Amol Aggarwal, a mathematics PhD student at Harvard University, is the recipient of the 2016 AMS-MAA-SIAM Frank and Brennie Morgan Prize for Outstanding Research in Mathematics by an Undergraduate Student. Aggarwal is honored for his outstanding research in combinatorics.
Although he finished his undergraduate studies at MIT just this year, Aggarwal has already published four research papers, which have appeared in the Journal of Combinatorial Theory, Series A, the European Journal of Combinatorics, Discrete Mathematics, and the Electronic Journal of Combinatorics. His numerous letters of support for the Morgan Prize describe these papers as being of postdoctoral caliber.
Aggarwal participated in the 2014 University of Minnesota-Duluth Research Experience for Undergraduates, in the 2013 MIT Undergraduate Research Opportunities Program, and in the 2012 MIT Summer Program for Undergraduate Research. Amol even did original mathematics research as a high school student, and that research has recently been published.
Aggarwal has been awarded a National Science Foundation Graduate Research Fellowship and a National Defense Science and Engineering Graduate Fellowship. He was also named a finalist for the Hertz Foundation Fellowship. As a high school student, he was a finalist in the 2011 Intel Science Talent Search and a 2010 Siemens Research Competition semifinalist.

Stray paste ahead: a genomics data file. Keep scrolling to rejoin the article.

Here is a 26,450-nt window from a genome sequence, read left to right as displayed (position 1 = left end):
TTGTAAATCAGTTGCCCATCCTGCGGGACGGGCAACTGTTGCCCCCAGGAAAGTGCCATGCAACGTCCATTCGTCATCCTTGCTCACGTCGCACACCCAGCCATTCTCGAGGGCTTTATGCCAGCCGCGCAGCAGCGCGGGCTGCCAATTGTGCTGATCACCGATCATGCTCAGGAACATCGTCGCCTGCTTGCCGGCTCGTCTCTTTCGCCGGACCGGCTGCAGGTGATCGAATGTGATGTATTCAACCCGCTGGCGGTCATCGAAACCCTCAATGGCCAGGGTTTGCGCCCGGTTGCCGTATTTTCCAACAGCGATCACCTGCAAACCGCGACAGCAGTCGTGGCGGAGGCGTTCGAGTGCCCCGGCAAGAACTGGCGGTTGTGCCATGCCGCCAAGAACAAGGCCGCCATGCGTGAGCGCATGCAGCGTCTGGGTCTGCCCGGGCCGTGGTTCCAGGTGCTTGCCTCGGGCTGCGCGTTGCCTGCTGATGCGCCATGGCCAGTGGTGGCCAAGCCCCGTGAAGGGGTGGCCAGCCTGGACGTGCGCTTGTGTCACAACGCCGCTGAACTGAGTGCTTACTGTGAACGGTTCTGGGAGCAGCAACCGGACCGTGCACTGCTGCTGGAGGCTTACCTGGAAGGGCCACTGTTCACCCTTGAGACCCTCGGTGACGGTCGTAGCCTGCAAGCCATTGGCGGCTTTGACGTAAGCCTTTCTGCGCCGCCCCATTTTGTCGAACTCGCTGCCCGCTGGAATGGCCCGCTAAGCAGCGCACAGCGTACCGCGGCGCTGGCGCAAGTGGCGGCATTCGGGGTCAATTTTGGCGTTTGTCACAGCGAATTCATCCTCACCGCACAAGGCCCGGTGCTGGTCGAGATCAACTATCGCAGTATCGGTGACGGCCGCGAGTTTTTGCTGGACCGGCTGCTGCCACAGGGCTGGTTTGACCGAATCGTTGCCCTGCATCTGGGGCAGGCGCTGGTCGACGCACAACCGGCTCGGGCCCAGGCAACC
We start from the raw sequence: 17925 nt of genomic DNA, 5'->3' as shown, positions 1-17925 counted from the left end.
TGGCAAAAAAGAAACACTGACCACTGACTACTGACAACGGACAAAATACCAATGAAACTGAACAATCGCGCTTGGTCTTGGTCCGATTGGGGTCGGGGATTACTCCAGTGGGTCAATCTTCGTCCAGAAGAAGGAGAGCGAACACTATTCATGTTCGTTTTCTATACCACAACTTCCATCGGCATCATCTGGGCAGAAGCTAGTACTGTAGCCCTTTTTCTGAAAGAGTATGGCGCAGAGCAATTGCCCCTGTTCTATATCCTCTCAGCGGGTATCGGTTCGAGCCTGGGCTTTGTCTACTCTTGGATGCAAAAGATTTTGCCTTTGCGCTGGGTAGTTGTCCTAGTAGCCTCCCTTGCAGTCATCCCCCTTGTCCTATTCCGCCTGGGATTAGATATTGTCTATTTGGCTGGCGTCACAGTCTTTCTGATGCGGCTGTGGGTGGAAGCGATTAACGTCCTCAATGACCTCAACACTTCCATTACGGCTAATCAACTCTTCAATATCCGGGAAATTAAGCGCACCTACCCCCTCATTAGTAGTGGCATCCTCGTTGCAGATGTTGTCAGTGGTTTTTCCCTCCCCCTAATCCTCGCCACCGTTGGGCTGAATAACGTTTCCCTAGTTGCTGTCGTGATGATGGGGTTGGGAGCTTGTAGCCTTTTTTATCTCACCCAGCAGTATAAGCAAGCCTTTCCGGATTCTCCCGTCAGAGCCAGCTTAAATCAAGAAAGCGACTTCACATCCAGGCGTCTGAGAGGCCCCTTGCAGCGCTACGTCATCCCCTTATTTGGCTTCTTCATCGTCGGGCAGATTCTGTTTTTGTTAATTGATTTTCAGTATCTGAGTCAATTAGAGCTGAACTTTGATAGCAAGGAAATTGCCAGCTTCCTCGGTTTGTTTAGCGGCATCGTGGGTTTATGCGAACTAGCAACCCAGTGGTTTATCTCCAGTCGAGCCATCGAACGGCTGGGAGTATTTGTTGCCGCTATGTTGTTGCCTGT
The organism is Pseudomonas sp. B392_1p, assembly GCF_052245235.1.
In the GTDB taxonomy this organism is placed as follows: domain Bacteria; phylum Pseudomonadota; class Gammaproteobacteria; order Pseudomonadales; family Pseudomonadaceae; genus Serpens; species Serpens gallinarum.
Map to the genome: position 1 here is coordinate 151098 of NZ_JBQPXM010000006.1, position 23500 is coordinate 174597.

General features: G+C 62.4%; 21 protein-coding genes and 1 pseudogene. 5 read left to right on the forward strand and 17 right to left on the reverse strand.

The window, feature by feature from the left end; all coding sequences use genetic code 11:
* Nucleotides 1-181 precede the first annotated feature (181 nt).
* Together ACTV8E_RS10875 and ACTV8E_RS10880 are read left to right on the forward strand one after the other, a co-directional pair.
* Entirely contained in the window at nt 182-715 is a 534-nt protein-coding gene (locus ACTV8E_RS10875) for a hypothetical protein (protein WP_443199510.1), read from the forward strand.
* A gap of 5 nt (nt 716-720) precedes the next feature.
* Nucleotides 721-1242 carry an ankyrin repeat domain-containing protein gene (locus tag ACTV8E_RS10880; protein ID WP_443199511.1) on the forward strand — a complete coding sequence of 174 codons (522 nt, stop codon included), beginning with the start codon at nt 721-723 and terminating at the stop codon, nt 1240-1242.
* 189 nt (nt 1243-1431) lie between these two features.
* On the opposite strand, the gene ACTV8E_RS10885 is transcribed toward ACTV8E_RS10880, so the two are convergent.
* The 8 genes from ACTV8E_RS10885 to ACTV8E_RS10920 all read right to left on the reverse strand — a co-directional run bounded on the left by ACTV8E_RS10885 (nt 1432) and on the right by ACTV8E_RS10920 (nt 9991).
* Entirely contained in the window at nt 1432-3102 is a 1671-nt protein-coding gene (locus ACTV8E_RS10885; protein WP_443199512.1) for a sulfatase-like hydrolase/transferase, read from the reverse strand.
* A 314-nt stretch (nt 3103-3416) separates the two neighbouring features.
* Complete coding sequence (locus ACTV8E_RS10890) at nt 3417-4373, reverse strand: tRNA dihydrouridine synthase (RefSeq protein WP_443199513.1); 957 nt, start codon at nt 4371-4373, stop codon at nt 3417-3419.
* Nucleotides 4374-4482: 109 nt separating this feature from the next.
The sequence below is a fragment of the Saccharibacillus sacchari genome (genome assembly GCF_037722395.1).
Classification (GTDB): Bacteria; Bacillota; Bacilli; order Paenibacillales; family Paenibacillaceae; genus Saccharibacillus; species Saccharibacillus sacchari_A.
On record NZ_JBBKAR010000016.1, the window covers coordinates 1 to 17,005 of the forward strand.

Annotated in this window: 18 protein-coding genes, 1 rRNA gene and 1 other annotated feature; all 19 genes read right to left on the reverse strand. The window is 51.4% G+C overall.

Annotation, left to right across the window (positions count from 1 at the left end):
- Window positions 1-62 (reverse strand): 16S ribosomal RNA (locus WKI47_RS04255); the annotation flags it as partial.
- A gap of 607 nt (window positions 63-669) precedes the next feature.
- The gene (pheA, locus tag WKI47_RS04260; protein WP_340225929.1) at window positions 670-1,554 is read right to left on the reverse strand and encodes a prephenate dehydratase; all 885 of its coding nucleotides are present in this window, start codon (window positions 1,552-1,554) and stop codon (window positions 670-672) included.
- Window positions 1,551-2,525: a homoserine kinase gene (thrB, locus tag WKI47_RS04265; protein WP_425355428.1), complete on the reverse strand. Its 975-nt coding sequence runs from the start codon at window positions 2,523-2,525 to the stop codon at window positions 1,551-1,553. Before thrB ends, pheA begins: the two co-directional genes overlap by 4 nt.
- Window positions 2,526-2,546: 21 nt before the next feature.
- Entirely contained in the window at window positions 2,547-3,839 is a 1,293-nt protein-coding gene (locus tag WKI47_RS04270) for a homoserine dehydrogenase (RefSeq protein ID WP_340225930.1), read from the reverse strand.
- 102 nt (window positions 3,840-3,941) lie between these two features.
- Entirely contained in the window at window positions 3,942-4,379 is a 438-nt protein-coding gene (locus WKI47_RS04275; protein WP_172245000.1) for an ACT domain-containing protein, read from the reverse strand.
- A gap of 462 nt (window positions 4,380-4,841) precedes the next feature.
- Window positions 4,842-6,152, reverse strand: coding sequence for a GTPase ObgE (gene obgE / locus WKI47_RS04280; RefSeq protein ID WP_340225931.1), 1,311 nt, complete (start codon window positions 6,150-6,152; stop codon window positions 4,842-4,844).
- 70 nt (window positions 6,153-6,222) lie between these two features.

Presented annually, the Morgan Prize recognizes an undergraduate student who has done outstanding research in mathematics; the student must be in a college or university in Canada, Mexico, or the United States or its possessions. The prize will be presented on Thursday, Jan. 7, 2016, at the Joint Mathematics Meetings in Seattle.
Find out more about AMS prizes and awards at http://www.
Founded in 1888 to further mathematical research and scholarship, today the American Mathematical Society fulfills its mission through programs and services that promote mathematical research and its uses, strengthen mathematical education, and foster awareness and appreciation of mathematics and its connections to other disciplines and to everyday life.
The Mathematical Association of America is the largest professional society that focuses on mathematics accessible at the undergraduate level. Formed in 1915, association members include university, college, and high school teachers; graduate and undergraduate students; pure and applied mathematicians; computer scientists; statisticians; and many others in academia, government, business, and industry who are interested in the mathematical sciences.
The Society for Industrial and Applied Mathematics (SIAM), headquartered in Philadelphia, Pennsylvania, is an international society of more than 14,000 individual, academic and corporate members from 85 countries. SIAM helps build cooperation between mathematics and the worlds of science and technology to solve real-world problems through publications, conferences, and communities like chapters, sections and activity groups. Learn more at siam.org.